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Winning the Race for Global Talent

Wednesday, May 30, 2012

The Partnership for a New American Economy is a nonpartisan group of over 400 mayors and business leaders who are committed to supporting immigration reform to help boost the U.S. economy. Members of this vital organization recognize the dynamic role that immigrants play not merely in filling jobs but in generating catalytic innovations and startups that have energize our economy.

Recently, the group published an important report titled “Not Coming to America” that critically examines the deficiencies of current United States immigration policies ( The report also offers suggestions to rectify current problems that are undermining the expansion of the American economy. However, what makes the report unique is its review of several other successful nations’ efforts to attract international talent to boost their economies.

The current restrictive state of immigration laws is crippling our economy, and the report outlines several unpalatable realities the U.S. will face if it does not institute reforms. First, the need for workers in science, technology, engineering and math (i.e., “STEM” fields) is increasing three times more quickly than jobs in other fields. In fact, it is estimated we will face a shortfall of 230,000 qualified STEM workers with advance degrees by 2018. Second, the United States is facing a shortage of young workers. With baby boomers retiring in large numbers and the overall U.S. population aging, the growth in the American labor force has dropped below 1 percent to historic lows. Third, the current stagnant economy will be further hampered by the record-low number of business startups. As for larger companies, how central are immigrants to anchoring major U.S. business and industry? It is estimated that over 40 percent of America’s Fortune 500 companies were founded by an immigrant or the child of an immigrant.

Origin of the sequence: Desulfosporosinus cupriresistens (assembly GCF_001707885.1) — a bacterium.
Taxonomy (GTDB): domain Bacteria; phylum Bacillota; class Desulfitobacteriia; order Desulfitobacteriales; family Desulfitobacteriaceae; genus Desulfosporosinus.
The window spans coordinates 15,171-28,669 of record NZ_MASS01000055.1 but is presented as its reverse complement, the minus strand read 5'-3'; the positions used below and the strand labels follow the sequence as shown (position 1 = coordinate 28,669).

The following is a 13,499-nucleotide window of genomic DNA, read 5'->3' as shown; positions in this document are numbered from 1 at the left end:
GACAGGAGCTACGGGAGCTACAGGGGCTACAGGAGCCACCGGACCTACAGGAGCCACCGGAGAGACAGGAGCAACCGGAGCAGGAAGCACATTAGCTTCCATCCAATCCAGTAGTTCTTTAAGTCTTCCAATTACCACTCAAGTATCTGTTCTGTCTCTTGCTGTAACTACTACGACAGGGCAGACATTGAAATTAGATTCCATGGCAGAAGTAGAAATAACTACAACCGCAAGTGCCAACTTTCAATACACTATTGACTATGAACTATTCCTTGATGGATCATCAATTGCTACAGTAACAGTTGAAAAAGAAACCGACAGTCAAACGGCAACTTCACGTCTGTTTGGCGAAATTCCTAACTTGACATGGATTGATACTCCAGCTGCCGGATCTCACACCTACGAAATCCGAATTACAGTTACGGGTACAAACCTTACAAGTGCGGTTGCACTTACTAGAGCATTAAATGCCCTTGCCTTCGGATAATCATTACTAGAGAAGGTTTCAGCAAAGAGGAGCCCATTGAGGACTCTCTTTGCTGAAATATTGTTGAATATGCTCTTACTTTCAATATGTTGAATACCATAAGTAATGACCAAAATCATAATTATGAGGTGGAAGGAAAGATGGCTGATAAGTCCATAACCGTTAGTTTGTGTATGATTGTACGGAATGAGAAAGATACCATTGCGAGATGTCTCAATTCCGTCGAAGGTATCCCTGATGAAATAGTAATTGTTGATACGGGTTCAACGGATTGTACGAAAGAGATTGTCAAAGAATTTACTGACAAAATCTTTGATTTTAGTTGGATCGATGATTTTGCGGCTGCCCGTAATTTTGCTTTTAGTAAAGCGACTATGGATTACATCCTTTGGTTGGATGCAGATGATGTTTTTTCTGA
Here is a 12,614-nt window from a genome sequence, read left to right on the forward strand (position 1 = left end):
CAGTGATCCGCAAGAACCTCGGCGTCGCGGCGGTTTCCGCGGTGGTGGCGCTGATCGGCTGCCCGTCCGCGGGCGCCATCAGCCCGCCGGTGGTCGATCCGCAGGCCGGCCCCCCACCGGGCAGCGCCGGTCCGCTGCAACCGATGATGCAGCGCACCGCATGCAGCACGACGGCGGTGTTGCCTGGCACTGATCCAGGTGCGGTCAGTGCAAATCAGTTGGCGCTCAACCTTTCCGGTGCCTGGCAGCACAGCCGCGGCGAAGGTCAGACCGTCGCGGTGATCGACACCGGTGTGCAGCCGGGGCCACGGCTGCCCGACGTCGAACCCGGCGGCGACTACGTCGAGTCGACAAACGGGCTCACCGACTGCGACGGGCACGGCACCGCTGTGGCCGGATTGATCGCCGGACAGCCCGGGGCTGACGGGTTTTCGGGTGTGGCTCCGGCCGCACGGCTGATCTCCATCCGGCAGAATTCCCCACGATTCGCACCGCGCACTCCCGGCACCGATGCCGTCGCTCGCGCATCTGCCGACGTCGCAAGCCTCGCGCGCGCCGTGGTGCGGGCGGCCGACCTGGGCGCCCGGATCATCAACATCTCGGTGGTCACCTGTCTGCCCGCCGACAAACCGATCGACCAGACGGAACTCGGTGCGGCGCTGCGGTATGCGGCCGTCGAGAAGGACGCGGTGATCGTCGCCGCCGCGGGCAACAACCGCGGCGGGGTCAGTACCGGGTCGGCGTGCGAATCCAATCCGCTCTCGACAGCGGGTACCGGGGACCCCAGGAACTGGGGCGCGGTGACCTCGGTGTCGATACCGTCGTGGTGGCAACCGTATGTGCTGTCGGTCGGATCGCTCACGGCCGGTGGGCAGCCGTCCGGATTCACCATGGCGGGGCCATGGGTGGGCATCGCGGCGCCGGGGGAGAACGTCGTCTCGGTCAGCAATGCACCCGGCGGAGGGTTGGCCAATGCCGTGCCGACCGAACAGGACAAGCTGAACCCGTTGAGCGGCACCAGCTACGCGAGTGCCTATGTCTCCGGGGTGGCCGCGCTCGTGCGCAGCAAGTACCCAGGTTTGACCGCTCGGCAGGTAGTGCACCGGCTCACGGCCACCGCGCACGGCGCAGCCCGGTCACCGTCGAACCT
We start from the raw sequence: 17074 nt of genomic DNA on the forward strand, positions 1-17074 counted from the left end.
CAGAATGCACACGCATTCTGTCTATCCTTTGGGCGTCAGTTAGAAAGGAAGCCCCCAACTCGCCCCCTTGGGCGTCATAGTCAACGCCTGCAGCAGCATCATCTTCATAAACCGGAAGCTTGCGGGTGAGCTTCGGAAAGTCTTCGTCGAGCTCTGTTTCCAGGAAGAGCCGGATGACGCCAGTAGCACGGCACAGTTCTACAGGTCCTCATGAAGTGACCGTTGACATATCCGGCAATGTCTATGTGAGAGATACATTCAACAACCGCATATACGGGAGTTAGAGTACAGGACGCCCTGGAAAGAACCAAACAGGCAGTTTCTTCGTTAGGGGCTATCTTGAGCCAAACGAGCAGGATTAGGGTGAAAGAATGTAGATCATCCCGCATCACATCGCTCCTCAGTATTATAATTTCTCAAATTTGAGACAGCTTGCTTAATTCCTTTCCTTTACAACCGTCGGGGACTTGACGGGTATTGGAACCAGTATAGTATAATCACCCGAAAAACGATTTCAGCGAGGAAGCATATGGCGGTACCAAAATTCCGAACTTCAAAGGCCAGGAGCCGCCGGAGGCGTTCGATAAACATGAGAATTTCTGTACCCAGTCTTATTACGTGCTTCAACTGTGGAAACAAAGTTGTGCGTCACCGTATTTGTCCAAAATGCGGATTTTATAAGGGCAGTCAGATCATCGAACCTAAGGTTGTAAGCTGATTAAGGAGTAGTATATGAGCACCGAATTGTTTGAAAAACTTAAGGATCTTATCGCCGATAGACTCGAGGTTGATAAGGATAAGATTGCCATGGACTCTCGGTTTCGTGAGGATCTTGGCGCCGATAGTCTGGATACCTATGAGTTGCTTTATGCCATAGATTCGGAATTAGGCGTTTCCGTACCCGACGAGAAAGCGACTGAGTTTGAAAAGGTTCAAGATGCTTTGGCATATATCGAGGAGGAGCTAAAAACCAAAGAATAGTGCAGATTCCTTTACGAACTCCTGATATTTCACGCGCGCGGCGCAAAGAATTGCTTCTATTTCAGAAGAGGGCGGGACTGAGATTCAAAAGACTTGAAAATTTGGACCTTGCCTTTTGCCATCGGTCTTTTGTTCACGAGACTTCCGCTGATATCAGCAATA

The Partnership for a New American Economy’s report points out other countries such as China, Canada, and Germany are taking advantage of America’s restrictive immigration policies and instituting reforms to make themselves more economically competitive. For instance, by creating fast-track permanent visas for immigrants in STEM fields, establishing new visas to lure foreign entrepreneurs and investors, implementing visas to keep foreign students earning advanced degrees at their universities, and recruiting bright, innovative expatriates to return home through various incentives, such countries are reaping a windfall in international talent.

How can the U.S. win this war for global talent? The report makes six suggestions:
  • Provide visas to the STEM graduates educated in American universities.
  • Award more green cards based on economic needs (i.e., green cards for individuals who will boost companies and businesses).
  • Create a visa program to allow foreign entrepreneurs to build their firms in the U.S.
  • Let American companies hire the highly educated workers they need.
  • Give seasonal and labor-intensive industries access to foreign workers when they cannot find Americans to fill jobs.
  • Allow local governments to recruit more immigrants to meet regional needs.

It’s not too late to win the race for global talent. But unless we make such reforms, we don’t stand a chance. After all, to win any race, you have to enter the race to begin with.

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